Are graphical calculators pointless?
I love mathematics and I also love gadgets so you’d think that I’d be overjoyed to learn that there are a couple of new graphical calculators on the block. You’d be wrong!
Late last year, Casio released the Prizm colour graphical calculator. It costs $130 and its spec is pitiful:
- 216*384 pixel display with 65,536 colours
- 16Mb memory
- The CPU is a SuperH 3 running at 58Mhz (according to this site)
More recently, Texas Instruments countered with its color offering, the TI-NSpire CX CAS. This one costs $162 (source) and its specs are also a bit on the weak side but quite a bit higher than the Casio.
- 320*240 pixels with 65,536 colours
- 100Mb memory
- CPU? I have no idea. Can anyone help?
If you are into retro-computing then those specs might appeal to you but they leave me cold. They are slow with limited memory and the ‘high-resolution’ display is no such thing. For $100 dollars more than the NSpire CX CAS I could buy a netbook and fill it with cutting edge mathematical software such as Octave, Scilab, SAGE and so on. I could also use it for web browsing,email and a thousand other things.
I (and many students) also have mobile phones with hardware that leave these calculators in the dust. Combined with software such as Spacetime or online services such as Wolfram Alpha, a mobile phone is infinitely more capable than these top of the line graphical calculators.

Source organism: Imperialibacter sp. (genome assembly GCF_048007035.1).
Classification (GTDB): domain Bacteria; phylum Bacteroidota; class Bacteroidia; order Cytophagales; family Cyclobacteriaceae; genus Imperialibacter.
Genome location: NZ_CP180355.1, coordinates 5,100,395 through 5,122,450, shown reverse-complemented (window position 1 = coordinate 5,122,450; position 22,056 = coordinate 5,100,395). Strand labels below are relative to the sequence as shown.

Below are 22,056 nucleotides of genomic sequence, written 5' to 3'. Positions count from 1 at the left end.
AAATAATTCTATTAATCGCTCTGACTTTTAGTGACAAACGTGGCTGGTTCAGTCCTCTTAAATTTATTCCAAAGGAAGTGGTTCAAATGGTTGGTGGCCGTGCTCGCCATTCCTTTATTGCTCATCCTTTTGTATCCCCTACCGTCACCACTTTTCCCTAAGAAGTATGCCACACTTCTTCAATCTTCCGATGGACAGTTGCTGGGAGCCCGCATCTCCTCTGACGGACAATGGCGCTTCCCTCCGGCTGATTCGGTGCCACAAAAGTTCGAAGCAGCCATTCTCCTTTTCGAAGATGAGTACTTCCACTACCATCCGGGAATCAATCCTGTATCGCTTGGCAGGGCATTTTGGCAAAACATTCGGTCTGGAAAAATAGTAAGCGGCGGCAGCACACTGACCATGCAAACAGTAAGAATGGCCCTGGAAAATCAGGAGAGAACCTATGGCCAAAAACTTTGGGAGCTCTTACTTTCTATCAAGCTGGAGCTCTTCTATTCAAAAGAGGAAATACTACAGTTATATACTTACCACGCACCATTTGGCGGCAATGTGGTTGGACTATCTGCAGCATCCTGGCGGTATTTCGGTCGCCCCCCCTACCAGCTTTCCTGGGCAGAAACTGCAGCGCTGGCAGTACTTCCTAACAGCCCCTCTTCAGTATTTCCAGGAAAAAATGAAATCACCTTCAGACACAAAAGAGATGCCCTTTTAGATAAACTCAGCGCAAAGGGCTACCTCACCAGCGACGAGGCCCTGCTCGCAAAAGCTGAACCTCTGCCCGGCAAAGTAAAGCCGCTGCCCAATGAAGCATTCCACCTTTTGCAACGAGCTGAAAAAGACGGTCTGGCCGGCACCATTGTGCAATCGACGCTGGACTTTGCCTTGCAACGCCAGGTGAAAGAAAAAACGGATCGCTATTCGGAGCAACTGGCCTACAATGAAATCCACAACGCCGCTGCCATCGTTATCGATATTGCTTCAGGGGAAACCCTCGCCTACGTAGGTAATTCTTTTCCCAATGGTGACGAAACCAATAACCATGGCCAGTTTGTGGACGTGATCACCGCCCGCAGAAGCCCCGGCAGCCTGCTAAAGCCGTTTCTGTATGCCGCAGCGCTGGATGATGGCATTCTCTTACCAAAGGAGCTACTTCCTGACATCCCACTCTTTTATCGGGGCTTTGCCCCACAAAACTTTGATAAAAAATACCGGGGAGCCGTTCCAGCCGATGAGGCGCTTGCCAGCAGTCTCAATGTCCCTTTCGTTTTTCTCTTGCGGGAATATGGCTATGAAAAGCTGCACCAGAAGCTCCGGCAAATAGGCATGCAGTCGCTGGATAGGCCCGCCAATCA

They also only ever seem to be used in schools and colleges. I spend a lot of time working with engineers, scientists and mathematicians and I hardly ever see a calculator such as the Casio Prizm or TI NSpire on their desks. They tend to have simple calculators for everyday use and will turn to a computer for anything more complicated such as plotting a graph or solving equations.
One argument I hear for using these calculators is ‘They are limited enough to use in exams.‘ Sounds sensible but then I get to thinking ‘Why are we teaching a generation of students to use crippled technology?‘ Why not go the whole hog and ban ALL technology in exams? Alternatively, supply locked down computers for exams that limit the software used by students. Surely we need experts in useful technology, not crippled technology?
So, I don’t get it. Why do so many people advocate the use of these calculators? They seem pointless! Am I missing something? Comments welcomed.
Update 1: I’ve been slashdotted! Check out the slashdot article for more comments.
Update 2: My favourite web-comic, xkcd, covered this subject a while ago.
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